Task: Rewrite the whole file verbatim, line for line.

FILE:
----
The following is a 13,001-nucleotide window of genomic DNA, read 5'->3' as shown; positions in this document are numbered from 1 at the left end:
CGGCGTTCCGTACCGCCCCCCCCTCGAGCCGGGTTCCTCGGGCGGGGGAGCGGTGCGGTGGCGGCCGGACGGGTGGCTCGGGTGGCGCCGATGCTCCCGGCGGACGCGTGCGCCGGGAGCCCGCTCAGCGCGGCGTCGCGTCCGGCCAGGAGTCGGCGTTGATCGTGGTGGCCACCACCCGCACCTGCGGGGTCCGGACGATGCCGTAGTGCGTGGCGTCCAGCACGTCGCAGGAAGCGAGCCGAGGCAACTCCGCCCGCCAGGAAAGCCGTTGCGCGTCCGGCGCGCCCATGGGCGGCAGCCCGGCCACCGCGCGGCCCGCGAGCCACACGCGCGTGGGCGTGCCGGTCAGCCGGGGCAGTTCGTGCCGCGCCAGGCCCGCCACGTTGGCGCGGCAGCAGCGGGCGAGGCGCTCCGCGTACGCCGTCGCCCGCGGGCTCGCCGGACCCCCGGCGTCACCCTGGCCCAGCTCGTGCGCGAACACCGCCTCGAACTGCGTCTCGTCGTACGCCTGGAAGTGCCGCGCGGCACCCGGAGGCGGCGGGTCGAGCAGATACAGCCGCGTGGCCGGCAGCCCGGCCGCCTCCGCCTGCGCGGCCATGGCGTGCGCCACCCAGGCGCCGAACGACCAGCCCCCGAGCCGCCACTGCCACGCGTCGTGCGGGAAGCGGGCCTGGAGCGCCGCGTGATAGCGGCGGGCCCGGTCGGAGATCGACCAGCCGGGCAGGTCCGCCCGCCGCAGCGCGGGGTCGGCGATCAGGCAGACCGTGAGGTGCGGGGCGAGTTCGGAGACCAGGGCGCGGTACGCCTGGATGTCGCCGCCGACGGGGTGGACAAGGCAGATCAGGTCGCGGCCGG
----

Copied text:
The following is a 13,001-nucleotide window of genomic DNA, read 5'->3' as shown; positions in this document are numbered from 1 at the left end:
CGGCGTTCCGTACCGCCCCCCCCTCGAGCCGGGTTCCTCGGGCGGGGGAGCGGTGCGGTGGCGGCCGGACGGGTGGCTCGGGTGGCGCCGATGCTCCCGGCGGACGCGTGCGCCGGGAGCCCGCTCAGCGCGGCGTCGCGTCCGGCCAGGAGTCGGCGTTGATCGTGGTGGCCACCACCCGCACCTGCGGGGTCCGGACGATGCCGTAGTGCGTGGCGTCCAGCACGTCGCAGGAAGCGAGCCGAGGCAACTCCGCCCGCCAGGAAAGCCGTTGCGCGTCCGGCGCGCCCATGGGCGGCAGCCCGGCCACCGCGCGGCCCGCGAGCCACACGCGCGTGGGCGTGCCGGTCAGCCGGGGCAGTTCGTGCCGCGCCAGGCCCGCCACGTTGGCGCGGCAGCAGCGGGCGAGGCGCTCCGCGTACGCCGTCGCCCGCGGGCTCGCCGGACCCCCGGCGTCACCCTGGCCCAGCTCGTGCGCGAACACCGCCTCGAACTGCGTCTCGTCGTACGCCTGGAAGTGCCGCGCGGCACCCGGAGGCGGCGGGTCGAGCAGATACAGCCGCGTGGCCGGCAGCCCGGCCGCCTCCGCCTGCGCGGCCATGGCGTGCGCCACCCAGGCGCCGAACGACCAGCCCCCGAGCCGCCACTGCCACGCGTCGTGCGGGAAGCGGGCCTGGAGCGCCGCGTGATAGCGGCGGGCCCGGTCGGAGATCGACCAGCCGGGCAGGTCCGCCCGCCGCAGCGCGGGGTCGGCGATCAGGCAGACCGTGAGGTGCGGGGCGAGTTCGGAGACCAGGGCGCGGTACGCCTGGATGTCGCCGCCGACGGGGTGGACAAGGCAGATCAGGTCGCGGCCGG